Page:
WOOD-TV has many firsts in the market. It was the first West Michigan station to broadcast in color. It was the first West Michigan station to use electronic news gathering, in 1975. Five years later, it was the first area station to air live news from outside its studios. In 1983, it introduced the area's first television helicopter to assist in coverage. WOOD-TV's weekday morning newscast premiered in 1984 and aired for a half-hour at 6:30. This was expanded to a two-hour format in 1995 along with the weekday noon and weekend 6 p.m. newscast expanding to an hour. As a result, NBC Nightly News is preempted on weekends.
After taking over WOTV's operations, WOOD-TV then began simulcasting some of its newscasts on that station as well as airing specially produced newscasts covering Battle Creek and Kalamazoo. Essentially, WOTV functioned as WOOD-TV's bureau in the southern portion of the market. In 1992, WOTV brought back a full news department for a second time. However, despite having WOOD-TV's resources behind it, it made no impact in the ratings; the southern portion of the market didn't have enough viewers for a news department to be viable.[attribution needed] LIN TV finally decided to shut down WOTV's news operation for good in August 2003. Since then, the station has simulcast some of WOOD-TV's newscasts (currently the 6 a.m. hour of its weekday morning newscast, its nightly 6 p.m. newscast, the first half-hour of the latter program only on Sundays and its nightly 11 p.m. newscast), but this time without any separate opens or segments. There are weather updates presented by chief meteorologist Bill Steffen that air during primetime on weeknights.
On October 21, 2007, WOOD-TV began offering a nightly primetime newscast at 10 p.m. on WXSP-CD, joining the longer-established 10 p.m. newscast on Fox affiliate WXMI (channel 17) and CW affiliate WWMT-DT2. The entertainment and lifestyle magazine show eightWest premiered on October 5, 2009 and airs weekday mornings at 11 a.m. for an hour, as well as being streamed live on the station's website. Also on that date, WOOD-TV became the second station in southwestern Michigan to begin broadcasting its local newscasts in 16:9 widescreen enhanced definition. Although not truly high definition, the broadcast match the ratio of HD television screens. The simulcasts on WOTV were included in the upgrade. On October 22, 2011, WOOD-TV became the third television station in southwestern Michigan (behind Fox affiliate WXMI and CBS affiliate WWMT) to broadcast local newscasts in high definition.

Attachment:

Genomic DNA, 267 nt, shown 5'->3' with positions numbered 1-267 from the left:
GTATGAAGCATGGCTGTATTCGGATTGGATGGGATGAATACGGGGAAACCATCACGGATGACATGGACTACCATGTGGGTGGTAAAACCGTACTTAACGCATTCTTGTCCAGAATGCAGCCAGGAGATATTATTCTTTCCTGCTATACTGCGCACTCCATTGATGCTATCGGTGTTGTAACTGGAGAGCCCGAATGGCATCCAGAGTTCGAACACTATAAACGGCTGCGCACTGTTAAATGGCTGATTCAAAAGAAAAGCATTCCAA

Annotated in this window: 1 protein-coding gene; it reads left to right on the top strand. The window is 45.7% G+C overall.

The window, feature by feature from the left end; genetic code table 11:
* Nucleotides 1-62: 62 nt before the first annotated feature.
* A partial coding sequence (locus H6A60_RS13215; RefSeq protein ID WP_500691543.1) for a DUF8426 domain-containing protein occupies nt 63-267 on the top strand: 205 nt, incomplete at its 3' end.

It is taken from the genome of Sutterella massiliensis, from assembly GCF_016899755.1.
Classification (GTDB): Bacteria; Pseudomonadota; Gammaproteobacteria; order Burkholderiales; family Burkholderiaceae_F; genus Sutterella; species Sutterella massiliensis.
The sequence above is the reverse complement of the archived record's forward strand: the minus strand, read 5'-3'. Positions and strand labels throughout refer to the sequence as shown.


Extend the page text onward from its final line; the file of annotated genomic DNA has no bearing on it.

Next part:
Starting in September 2011, WOOD-TV began broadcasting all of its newscasts during ArtPrize from a temporary studio built inside the Grand Rapids Art Museum. During the live broadcasts, people were encouraged to come downtown and get a behind the scenes look at WOOD-TV's news operation. People standing outside the museum made up the backdrop behind the anchor desk. During ArtPrize in 2012, WOOD-TV hosted a free three-week concert series in Rosa Parks Circle behind the studio.
Notable former on-air staff
- Carol Duvall (former host of The Carol Duvall Show)
- Alan Gionet (now at KCNC-TV in Denver)
- Steve Kmetko (former E! host)
- Janet Shamlian (now at NBC News)
- John Stehr (now at WTHR in Indianapolis)
- Matt Winer (now at Turner Sports, formerly at ESPN)
- Ginger Zee (now with ABC News as weekday meteorologist for Good Morning America)
- "McGraw-Hill Buys Time's TV Holdings". The Spokesman-Review. October 31, 1970. Retrieved 13 January 2012.
- Sruthi Ramakrishnan (21 March 2014). "Media General to buy LIN Media for $1.6 billion". Reuters. Retrieved 21 March 2014.
- "Nexstar-Media General: It's A Done Deal". TVNewsCheck. Retrieved 27 January 2016.
- "Nexstar Clinches Deal to Acquire Media General". The New York Times. Retrieved 27 January 2016.
- RabbitEars TV Query for WOOD
- List of Digital Full-Power Stations[permanent dead link]